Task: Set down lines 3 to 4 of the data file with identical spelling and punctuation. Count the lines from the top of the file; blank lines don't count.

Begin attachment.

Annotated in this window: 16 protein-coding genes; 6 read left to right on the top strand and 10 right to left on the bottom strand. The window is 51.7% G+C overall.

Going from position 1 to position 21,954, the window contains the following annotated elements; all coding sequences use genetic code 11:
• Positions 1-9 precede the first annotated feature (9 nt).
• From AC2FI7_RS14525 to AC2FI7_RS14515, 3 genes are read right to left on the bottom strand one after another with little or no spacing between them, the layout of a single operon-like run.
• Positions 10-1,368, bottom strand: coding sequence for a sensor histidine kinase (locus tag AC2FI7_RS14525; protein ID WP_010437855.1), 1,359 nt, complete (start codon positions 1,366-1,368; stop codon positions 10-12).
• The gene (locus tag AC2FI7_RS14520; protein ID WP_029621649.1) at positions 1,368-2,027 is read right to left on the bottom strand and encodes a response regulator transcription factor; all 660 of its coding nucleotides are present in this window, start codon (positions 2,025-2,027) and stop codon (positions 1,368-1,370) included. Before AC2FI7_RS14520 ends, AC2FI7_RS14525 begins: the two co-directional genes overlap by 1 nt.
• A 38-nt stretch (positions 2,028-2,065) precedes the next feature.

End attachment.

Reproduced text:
• Positions 1-9 precede the first annotated feature (9 nt).
• From AC2FI7_RS14525 to AC2FI7_RS14515, 3 genes are read right to left on the bottom strand one after another with little or no spacing between them, the layout of a single operon-like run.